In 2014, Emily Mae Smith introduced a broom figure into her developing lexicon. A descendant of the sweeper in Disney’s Fantasia (1940), it might suggest a proxy for the artist. (Set to The Sorcerer’s Apprentice by composer Paul Dukas, which was based on Johann Wolfgang von Goethe’s 1797 poem of the same title, Mickey Mouse appears as the apprentice who unleashes forces beyond his influence.) Through this surrogate, Smith refuses the masculinist pretension of using the female body as a catalyst for formal experimentation while preserving its potential for mutability. Indeed, beyond the variability of its costuming—eyeless rods sport full skirts or pantaloons fashioned out of gathered bristles—brooms behave differently, most conspicuously laboring or refusing instrumentalization. They enact such roles within elaborate pictorial spaces. Representational orders organize within windows or recede behind proscenium curtains. These portals maintain optical fantasies of illusionism even as they redouble the physical limits of the support; they also further Smith’s critical manipulation of traditional framing devices.
In this recuperative possession of the phallocentric tools of vision underpinning so much Western art, she none too subtly claims the privilege of meeting the viewer on her own terms. In Beholder, for one, Smith makes over Louis-Léopold Boilly’s A Girl at a Window (c. 1799), a scene that stages conditions of visibility and displacement. As is not uncommon for Smith, she takes another artwork as the basis for her own, appropriating in the case of Boilly’s precedent a black-and-white trompe l’oeil rendition of a print seemingly imitating a now-lost painting (which, in a kind of infinite regress, itself makes over earlier Dutch genre scenes). Smith keeps hold of this artifice, its performance now a usurpation not only of mastery but also of agency. If the source assumed the naturalizing of control over its centered ingenue, Smith’s rejoinder sets the encounter within the studio, from which the broom emerges, seated on a niche, and turned to the picture plane. The various prosthetics—spyglasses and binoculars, and even the amplifying power of water in the conspicuous orb of a fishbowl—suggest the reciprocity of encounter, or at least the terms of its possibility.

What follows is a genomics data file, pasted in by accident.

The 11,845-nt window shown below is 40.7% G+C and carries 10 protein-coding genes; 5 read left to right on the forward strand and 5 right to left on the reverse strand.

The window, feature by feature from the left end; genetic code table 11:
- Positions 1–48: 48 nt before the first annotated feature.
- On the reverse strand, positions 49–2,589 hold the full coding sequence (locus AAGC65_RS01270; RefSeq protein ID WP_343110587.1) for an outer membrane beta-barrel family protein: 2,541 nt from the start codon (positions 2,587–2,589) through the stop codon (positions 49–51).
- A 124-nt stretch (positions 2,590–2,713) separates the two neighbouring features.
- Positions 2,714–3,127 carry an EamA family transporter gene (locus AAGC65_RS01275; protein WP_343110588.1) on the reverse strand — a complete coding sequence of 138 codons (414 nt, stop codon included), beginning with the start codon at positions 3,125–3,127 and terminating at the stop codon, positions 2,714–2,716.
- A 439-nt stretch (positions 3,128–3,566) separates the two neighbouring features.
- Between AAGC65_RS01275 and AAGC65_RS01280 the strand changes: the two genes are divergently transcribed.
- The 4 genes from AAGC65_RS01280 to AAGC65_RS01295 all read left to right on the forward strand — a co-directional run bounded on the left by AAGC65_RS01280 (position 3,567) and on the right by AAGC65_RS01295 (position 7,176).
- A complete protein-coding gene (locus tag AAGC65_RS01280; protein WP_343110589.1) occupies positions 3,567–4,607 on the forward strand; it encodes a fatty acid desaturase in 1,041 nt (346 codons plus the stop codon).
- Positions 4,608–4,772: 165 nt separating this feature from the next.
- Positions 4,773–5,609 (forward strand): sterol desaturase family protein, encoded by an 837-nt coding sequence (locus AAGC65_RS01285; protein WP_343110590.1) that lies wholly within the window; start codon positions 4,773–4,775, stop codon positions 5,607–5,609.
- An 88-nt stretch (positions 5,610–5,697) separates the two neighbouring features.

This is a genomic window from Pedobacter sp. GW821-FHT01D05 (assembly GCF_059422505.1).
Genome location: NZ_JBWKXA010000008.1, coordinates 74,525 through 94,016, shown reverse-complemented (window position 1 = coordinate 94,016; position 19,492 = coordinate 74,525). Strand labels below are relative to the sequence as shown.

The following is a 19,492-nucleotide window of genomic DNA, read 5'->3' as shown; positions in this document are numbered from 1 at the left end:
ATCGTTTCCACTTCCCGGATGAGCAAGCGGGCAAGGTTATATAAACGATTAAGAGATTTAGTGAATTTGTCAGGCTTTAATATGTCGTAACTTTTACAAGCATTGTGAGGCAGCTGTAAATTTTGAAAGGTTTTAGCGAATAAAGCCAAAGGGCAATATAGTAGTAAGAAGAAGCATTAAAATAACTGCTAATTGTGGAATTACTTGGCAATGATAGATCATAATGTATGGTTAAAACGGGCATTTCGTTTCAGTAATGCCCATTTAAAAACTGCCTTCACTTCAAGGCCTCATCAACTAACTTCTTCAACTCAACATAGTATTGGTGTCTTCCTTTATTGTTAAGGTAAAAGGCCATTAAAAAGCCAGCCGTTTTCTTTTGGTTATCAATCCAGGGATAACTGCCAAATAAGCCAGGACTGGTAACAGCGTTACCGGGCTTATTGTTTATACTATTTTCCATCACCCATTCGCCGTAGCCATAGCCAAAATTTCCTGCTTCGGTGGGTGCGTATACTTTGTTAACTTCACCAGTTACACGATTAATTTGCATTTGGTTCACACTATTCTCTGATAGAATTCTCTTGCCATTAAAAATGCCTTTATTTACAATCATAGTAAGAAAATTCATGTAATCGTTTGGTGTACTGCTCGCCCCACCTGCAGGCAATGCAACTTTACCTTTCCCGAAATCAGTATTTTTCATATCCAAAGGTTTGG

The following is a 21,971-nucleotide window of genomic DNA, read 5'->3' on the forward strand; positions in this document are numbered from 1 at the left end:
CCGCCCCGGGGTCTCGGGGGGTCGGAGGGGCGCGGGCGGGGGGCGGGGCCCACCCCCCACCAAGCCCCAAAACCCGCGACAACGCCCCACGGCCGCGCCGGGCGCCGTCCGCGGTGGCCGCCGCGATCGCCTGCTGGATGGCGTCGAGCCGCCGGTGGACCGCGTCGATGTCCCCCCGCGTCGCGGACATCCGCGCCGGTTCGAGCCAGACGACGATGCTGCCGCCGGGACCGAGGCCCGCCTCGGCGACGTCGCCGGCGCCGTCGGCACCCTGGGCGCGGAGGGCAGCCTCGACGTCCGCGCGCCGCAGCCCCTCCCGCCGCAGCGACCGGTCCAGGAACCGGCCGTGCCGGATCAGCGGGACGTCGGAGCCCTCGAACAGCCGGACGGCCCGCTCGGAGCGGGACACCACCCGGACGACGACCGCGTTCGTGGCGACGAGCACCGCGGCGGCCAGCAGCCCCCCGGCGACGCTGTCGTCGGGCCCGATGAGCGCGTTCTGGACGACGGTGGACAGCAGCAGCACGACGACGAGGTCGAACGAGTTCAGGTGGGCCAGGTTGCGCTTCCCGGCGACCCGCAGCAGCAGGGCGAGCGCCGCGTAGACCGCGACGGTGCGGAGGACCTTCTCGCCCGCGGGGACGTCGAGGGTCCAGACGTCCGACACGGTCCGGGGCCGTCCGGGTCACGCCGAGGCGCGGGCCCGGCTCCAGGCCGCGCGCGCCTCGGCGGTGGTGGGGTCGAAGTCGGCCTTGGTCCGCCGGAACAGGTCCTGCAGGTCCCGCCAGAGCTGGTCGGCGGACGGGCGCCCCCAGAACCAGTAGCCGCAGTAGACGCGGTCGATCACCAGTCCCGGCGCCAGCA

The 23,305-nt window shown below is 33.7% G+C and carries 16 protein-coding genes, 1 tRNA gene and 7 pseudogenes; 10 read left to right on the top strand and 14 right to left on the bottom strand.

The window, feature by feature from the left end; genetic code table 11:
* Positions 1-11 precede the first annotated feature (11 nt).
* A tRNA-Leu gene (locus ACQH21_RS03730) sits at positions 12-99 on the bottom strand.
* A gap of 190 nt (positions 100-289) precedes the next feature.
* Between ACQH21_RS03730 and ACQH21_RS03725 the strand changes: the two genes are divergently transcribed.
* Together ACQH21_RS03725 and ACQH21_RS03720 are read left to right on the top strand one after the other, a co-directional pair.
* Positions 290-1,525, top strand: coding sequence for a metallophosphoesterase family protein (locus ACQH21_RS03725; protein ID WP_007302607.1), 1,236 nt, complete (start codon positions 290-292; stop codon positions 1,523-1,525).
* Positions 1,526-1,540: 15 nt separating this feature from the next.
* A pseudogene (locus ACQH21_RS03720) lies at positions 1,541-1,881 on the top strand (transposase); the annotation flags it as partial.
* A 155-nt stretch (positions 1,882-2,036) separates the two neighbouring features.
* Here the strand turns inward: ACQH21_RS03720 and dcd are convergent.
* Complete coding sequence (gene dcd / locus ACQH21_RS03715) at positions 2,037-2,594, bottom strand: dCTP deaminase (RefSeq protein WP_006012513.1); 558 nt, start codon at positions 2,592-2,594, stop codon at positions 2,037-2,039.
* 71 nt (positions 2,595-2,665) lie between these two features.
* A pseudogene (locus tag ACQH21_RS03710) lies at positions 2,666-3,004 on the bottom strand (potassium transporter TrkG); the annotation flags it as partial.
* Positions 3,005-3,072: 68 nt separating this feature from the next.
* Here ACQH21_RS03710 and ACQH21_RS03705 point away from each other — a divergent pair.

Like so much of Smith’s art that queries the medium’s histories as well as her place within it, Beholder is a painting about painting, perhaps an allegory of making as well as regarding. It finds company in related pieces that eschew the abstract language of self-reflexivity endemic to modernism, perversely extending its logic of auto-critique through symbolist imagery. Painters Quarry makes this clear. An oversized instance of Smith’s mouth architecture—now greyscale stone rimmed with blunted Chiclet-teeth—bears the inscription “THE STUDIO,” and in it is an ossuary. Bones are piled nearly to the top, leaving little space left to fill. Very differently, Precarious Persuasion, a stand-off between a treble hook, diminutive mouth agape, and a menacing school of fanged-teeth fish, models for Smith the interactions between elements within indirect painting. (Smith uses this method to achieve shifts in hue and color adjustable independent of value and form: first working in monochrome and layering transparent washes through which light will pass—a twinned effect of seeing into fictive but also literal depth.)
For the namesake Heretic Lace, Smith reprises (and here enlarges) a 2019 painting of the same name. In both, a flesh gradient is cleaved by a garter belt, pulling taut a stocking patterned with rodents and sheaves of wheat. It, too, nods to process in analogizing the sheer legwear and transparent glazes that constitute it. Heretic Lace II also extends Smith’s recent interest in the gleaner, the subject of drawings, watercolors, and paintings made since 2018. Characterized as someone who picks up grain or corn left in the field after the harvest, the gleaner has served as a symbol of the dispossessed from the Old Testament (in the books of Leviticus and Ruth, the Hebrew Bible encourages allowances for the poor to glean in lands already harvested); in Smith’s hands, it becomes a way to get at her position, gathering and repurposing what remains. Smith’s protagonists recall the farmers of Pissarro and Jean-François Millet, and more broadly, a 19th century imagination of what work the bodies of women might be asked to carry out and the rights to self-determination they lack in so doing.
Based on Pieter de Hooch’s A Woman Nursing an Infant with a Child and a Dog (c. 1658-1660), A Candle Makes its Own Fuel substitutes the breastfeeding caretaker for a broom slumped in a tufted desk chair set upon casters but going nowhere. A Klein bottle—emblematizing a non-orientable surface—sits atop a makeshift pedestal; a pitchfork hangs on the wall by a fireplace. Absent de Hooch’s roaring blaze, Smith conceives of its consumptive energies as an act of self-immolating combustion at the broom’s extremity. The other light source suggests all is not well outside, either, as the gridded leaded glass windows at the painting’s right burn a sulfurous yellow. One can invoke by way of description Smith’s use of contre-jour, where the light source appears to come from behind the subject in the painting. As with the other works on view, this technical-cum-formal conceit implicates the canvas in the environment beyond its edges.